Planning to promote children’s next steps
Everyone working in early years is very aware of the importance of supporting children to reach their next steps. There are many ways of doing this from specific boards, on planning sheets, or from wow moments achieve that are in learning journals. However, recently it has been suggested by Ofsted inspectors that next steps need to more meaningful than just an extension of a ‘wow’ moment. Whilst it is still very important to plan and to evidence next steps are being planned for and promoted, practitioners need to ensure that next steps are more thought out.
With all the pressure involved in ensuring children are reaching their next steps and these are being planned, it can appear that sometimes next steps are being created for the sake of having them. It is important for practitioners to realise that it is okay for a wow moment to just be a wow moment and not necessarily need extending through a next step if there are other areas of weakness that need to be focused on more.
How should next steps be planned?
The key element should be, that a child is being supported and a next step is planned in their weakest areas. It seems sometimes with next steps children are being supported to achieve more in the areas that they are strongest in and displaying more, rather than the weaker areas. It is easy to see how this can happen as a lot of learning is now centered around children’s interests and if a child is not displaying any interest in mark making, no observations for mark making or achieving any wow moments, it may never come to mind that the child needs a next step planning for mark making when they haven’t really shown a first step in mark making a such.
It is therefore important that practitioners are planning around the things that are not seeing as much, rather than extending on all the great things a child is already achieving. Whilst it is important to not completely stop planning for children’s strong areas, it is more important to ensure a child is not massively behind in an area. It may therefore be useful to ensure next steps are based on the information displayed on tracking sheets and any areas of true weakness that are highlighted.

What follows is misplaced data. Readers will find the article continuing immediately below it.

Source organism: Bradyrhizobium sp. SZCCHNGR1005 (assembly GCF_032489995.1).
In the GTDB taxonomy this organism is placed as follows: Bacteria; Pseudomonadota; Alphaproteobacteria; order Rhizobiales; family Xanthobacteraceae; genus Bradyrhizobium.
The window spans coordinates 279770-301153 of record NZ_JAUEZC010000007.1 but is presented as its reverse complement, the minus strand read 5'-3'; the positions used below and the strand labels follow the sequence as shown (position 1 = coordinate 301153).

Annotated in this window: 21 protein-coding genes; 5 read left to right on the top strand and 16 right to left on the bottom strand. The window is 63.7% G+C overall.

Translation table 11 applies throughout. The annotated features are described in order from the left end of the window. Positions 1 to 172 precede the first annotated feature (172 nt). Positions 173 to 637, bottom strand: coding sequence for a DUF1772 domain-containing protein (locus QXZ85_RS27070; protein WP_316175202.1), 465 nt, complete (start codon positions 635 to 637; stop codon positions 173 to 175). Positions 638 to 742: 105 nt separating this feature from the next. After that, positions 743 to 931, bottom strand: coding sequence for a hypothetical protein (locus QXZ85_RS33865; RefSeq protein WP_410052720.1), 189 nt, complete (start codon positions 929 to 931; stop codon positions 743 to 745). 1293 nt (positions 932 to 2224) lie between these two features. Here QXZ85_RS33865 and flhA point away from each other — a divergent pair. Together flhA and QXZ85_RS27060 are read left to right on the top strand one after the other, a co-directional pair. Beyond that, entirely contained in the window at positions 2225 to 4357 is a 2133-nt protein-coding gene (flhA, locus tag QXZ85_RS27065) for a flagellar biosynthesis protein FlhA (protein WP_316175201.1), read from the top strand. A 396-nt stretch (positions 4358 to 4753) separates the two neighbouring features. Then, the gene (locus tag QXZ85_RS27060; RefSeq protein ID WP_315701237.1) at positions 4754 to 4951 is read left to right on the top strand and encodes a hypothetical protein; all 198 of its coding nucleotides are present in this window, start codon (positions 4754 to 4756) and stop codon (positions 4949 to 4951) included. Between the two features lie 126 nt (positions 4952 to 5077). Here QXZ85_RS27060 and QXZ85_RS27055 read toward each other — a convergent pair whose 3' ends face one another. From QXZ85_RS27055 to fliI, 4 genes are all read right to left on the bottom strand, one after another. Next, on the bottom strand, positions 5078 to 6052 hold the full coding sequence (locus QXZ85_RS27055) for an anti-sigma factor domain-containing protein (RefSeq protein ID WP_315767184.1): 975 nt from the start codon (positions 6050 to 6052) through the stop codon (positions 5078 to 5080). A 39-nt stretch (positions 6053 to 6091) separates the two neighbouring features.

We would love to hear how you do this in your setting, leave us a comment below.
I totally agree with all the above posts, No time out for paperwork and you can’t do it whilst you are looking after the little ones , I stay behind after work and every few months go in at a weekend to catch up .
When do you or who do you say has weakest areas,is it right from babies which I disagree or upwards which is more suitable to work on those areas that they are gaining more an understanding on.Babies are starting explore things and do things for their age but I wouldn’t put this to be a weakness.
I would like Ofsted to design system of Early Years Learning which will allow practitioners time out for doing their paperwork. Without this need meet first, nothing meaningful will happen. I cannot believe that the culture of writing on the lap sitting on the floor with children climbing on your head is meaningful at the first place.
So very true. Far too often do I get told that my paperwork (well tablet work) is part of my job role and we don’t get time out. It baffles me that anyone thinks we can keep on top of this while in ratio and providing care to the children. The pressure continues to mount and the time to complete all of the various roles that are expected of me decreases (well I think more accurately the workload continues to increase). For me the Early Years workforce is being pushed towards breaking point.
Totally agree with you. Teachers are no more spending time with the children. They are like data collectors.
I agree with u also . Paperwork is unreal . I have worked in childcare for 16 years , love my job . Making sure the children are happy exploring and learning through play . Making sure their health and wellbeing is the main point . Keeping parents /carers update is my upmost . Parents see the children being happy each day when collecting the children . I think parents main concern is there child wellbeing . Not something thats wrote on a piece of paper. Photo and video is the best proof . Of the indiciators being met . Love my job but wish they would all stop changing paperwork or everyone work across the board and we can all work the same .
Debbie Ward says
I manage a pre-school, my staff get 30 mins non contact time, per key child, each week. So 6 key children, 3 hrs non contact. The main difficulty with this, is finding the time that they can work out of P/S hours.
How often do settings do their next steps?